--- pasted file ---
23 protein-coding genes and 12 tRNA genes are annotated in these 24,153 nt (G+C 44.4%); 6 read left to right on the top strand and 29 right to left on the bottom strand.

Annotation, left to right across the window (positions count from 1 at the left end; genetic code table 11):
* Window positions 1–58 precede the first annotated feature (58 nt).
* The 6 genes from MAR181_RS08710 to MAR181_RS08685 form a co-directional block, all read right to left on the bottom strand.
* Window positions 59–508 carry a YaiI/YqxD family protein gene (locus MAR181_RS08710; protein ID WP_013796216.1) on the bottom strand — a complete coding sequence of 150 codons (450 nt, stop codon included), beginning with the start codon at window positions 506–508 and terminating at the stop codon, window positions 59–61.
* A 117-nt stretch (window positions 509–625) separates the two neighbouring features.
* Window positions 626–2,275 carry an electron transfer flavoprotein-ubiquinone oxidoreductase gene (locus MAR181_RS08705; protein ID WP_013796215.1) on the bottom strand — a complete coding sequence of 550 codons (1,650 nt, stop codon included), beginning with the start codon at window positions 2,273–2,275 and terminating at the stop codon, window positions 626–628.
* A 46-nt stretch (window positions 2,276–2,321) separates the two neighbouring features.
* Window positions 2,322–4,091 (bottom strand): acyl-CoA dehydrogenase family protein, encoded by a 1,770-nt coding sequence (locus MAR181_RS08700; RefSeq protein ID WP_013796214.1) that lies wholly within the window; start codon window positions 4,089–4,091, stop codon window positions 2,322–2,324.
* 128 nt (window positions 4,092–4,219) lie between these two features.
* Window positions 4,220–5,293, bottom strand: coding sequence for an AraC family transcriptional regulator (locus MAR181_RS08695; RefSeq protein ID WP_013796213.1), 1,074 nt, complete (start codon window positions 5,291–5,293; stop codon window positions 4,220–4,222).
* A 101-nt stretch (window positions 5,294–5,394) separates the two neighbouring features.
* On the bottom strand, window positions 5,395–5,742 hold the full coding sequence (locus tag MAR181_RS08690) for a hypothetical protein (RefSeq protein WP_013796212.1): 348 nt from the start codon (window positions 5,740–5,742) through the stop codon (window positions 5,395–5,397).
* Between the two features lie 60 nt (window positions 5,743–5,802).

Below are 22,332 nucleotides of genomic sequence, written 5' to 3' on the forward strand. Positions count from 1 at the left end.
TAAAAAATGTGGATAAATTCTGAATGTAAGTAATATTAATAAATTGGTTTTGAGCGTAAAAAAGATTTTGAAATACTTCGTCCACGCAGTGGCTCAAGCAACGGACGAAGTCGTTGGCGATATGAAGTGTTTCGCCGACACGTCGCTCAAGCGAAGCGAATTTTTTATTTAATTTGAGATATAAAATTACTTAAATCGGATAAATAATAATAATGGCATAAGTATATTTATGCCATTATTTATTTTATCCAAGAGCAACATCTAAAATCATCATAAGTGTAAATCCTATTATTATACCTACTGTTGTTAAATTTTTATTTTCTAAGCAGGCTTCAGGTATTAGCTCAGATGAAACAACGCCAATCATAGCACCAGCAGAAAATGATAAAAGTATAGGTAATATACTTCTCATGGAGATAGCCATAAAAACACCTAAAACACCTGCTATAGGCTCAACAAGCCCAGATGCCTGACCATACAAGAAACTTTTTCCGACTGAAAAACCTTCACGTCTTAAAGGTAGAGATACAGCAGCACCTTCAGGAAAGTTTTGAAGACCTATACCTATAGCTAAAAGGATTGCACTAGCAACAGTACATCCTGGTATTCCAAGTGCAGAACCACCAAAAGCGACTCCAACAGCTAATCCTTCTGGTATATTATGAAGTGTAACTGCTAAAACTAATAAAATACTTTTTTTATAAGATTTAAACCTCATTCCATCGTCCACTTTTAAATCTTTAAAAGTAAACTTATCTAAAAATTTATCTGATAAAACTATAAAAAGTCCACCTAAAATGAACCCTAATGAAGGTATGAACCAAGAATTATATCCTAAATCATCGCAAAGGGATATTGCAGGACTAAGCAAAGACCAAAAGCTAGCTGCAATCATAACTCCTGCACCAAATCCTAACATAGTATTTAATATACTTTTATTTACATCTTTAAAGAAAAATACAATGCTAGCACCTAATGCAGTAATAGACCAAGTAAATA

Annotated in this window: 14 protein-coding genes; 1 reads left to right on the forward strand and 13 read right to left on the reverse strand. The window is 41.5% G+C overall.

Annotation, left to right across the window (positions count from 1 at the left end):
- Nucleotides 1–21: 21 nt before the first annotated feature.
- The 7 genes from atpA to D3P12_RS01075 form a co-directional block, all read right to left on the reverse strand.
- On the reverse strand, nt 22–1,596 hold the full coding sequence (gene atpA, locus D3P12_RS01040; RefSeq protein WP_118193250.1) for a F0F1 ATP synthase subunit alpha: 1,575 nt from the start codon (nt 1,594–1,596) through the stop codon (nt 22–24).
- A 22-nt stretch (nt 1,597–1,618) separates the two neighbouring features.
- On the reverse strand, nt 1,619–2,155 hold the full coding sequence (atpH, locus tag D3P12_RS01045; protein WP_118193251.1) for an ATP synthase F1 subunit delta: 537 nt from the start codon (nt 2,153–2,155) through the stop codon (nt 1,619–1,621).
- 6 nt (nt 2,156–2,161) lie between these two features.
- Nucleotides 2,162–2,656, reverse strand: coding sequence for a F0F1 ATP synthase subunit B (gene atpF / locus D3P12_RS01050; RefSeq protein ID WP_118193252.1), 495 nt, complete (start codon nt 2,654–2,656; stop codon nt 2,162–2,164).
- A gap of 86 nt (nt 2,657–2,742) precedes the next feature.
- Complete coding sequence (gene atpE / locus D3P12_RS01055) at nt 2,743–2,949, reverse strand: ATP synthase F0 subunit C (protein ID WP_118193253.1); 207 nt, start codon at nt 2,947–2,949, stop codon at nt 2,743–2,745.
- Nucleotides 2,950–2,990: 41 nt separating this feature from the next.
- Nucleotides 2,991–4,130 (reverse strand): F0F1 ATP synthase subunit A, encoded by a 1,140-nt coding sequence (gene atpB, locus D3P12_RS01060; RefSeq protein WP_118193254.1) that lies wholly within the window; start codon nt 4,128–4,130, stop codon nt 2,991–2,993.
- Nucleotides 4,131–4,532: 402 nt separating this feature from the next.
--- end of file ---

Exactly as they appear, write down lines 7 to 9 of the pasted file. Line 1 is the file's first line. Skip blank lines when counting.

* Window positions 626–2,275 carry an electron transfer flavoprotein-ubiquinone oxidoreductase gene (locus MAR181_RS08705; protein ID WP_013796215.1) on the bottom strand — a complete coding sequence of 550 codons (1,650 nt, stop codon included), beginning with the start codon at window positions 2,273–2,275 and terminating at the stop codon, window positions 626–628.
* A 46-nt stretch (window positions 2,276–2,321) separates the two neighbouring features.
* Window positions 2,322–4,091 (bottom strand): acyl-CoA dehydrogenase family protein, encoded by a 1,770-nt coding sequence (locus MAR181_RS08700; RefSeq protein ID WP_013796214.1) that lies wholly within the window; start codon window positions 4,089–4,091, stop codon window positions 2,322–2,324.